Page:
DMM studies the impact of noise on marine mammals. It contributes to the drafting of regulations for marine protected areas that aim to minimize harmful noise effects on marine mammals induced by seismic surveys and wind mill constructions. Especially the harbor porpoise as well as the grey and harbor seals are potentially affected by future CCS survey work. Recent work on the offshore wind farms alpha ventus and DanTysk (Dähne et al., 2013a; Dähne et al., 2017) showed that establishing wind farms using percussive pile-driving can lead to large avoidance radii in porpoises, but can be mitigated using bubble screens for noise attenuation. Similar work in relation to seismic surveys has only been conducted in the UK and Denmark so far. Any mitigation for those noise effects must, however, be carefully designed to elicit the desired reduction in the effect on marine mammals (Tougaard and Dähne, 2017). Scientific work at DMM encompasses establishing of methods for acoustic biological surveys (Dähne et al., 2013b; Nuuttila et al., 2018; Verfuß et al., 2013) and large scale acoustic impact assessments. Moreover, DMM operates one of the largest natural history museums in Germany that attracts roughly 800.000 visitors per year and directs the attention of the general public to the issues that the marine environment is facing today.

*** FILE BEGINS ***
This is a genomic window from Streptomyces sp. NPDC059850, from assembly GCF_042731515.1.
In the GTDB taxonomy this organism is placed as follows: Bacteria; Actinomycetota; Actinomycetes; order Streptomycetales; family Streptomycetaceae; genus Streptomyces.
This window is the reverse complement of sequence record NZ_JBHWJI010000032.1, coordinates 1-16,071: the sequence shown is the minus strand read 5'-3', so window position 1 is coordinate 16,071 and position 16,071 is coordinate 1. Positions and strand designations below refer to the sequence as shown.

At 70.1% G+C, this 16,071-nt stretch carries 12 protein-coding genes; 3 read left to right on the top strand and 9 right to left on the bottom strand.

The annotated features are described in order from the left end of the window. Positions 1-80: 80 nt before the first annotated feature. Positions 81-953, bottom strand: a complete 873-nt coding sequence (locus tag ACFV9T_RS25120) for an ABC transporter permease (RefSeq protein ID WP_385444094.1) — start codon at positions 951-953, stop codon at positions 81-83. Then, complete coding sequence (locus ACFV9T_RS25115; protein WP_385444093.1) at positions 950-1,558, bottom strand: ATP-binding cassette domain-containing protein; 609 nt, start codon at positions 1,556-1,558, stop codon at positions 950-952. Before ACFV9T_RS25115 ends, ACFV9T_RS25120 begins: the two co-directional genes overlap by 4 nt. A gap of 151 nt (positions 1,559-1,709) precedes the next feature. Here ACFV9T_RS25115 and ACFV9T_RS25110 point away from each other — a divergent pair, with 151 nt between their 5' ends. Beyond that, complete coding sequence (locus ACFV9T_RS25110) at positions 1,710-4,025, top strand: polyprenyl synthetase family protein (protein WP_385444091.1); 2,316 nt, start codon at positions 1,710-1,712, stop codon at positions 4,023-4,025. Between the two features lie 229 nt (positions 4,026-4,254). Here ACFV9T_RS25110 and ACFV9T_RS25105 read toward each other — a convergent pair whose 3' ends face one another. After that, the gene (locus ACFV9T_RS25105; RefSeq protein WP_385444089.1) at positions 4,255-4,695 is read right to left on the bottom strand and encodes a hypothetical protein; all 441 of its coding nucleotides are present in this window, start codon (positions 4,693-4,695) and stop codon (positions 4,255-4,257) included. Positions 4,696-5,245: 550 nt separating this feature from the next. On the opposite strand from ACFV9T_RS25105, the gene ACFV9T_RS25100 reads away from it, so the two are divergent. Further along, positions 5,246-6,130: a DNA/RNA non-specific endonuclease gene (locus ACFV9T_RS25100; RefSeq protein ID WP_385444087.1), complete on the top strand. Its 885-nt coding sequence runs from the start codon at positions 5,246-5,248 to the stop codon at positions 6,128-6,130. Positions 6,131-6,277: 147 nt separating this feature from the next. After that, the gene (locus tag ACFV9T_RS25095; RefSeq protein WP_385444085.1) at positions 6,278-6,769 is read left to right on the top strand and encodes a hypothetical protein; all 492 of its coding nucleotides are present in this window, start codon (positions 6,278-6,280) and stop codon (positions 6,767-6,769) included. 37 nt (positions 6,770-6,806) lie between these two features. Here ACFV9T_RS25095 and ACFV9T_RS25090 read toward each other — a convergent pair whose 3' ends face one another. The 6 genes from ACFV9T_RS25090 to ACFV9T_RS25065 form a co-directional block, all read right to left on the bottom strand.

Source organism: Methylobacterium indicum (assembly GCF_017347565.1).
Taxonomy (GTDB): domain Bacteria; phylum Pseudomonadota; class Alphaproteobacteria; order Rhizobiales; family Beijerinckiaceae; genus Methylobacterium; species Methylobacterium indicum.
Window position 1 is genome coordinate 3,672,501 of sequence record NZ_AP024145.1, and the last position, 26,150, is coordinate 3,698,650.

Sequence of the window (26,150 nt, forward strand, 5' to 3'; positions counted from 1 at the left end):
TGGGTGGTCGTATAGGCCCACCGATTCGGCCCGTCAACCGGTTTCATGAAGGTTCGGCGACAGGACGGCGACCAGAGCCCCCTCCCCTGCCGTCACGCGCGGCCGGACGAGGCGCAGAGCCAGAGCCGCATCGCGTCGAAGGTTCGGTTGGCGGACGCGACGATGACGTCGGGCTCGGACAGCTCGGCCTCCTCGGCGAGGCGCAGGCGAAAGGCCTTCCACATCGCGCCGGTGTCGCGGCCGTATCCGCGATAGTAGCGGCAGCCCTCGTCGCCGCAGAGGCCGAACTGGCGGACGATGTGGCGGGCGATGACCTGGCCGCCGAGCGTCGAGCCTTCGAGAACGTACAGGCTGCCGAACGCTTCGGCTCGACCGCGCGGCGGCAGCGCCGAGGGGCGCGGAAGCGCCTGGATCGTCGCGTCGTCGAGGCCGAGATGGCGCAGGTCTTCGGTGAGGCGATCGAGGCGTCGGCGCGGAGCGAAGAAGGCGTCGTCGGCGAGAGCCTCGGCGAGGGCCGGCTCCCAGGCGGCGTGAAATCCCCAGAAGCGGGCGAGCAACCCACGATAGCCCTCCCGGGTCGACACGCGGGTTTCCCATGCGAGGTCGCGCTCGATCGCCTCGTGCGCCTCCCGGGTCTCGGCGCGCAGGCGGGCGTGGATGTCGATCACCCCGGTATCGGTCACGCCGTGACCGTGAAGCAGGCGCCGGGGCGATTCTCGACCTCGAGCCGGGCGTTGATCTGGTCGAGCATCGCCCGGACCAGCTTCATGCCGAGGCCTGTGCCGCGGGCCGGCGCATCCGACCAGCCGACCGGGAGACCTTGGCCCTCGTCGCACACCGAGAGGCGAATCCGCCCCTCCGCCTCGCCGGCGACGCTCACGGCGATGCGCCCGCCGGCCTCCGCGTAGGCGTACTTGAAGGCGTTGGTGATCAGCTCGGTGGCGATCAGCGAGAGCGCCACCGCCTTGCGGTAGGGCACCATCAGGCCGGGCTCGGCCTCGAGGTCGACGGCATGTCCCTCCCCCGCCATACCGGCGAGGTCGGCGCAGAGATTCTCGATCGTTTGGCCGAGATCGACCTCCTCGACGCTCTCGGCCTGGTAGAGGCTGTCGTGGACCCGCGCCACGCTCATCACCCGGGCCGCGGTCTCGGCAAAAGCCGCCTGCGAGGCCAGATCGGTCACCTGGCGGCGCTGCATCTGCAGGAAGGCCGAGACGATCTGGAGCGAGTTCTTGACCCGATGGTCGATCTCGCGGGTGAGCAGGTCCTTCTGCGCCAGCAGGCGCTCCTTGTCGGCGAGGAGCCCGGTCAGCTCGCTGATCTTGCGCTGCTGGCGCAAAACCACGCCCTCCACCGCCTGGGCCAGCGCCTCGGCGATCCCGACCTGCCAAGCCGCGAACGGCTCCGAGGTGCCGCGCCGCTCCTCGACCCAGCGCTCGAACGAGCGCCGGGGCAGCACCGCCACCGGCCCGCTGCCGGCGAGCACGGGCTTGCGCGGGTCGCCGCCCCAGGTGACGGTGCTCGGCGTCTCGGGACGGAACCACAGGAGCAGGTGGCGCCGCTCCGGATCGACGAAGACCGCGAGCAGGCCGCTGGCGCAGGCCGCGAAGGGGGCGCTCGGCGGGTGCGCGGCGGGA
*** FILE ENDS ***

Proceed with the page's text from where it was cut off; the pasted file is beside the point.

University of Hamburg (UHH)
Prof. Dr. Alexander Proelss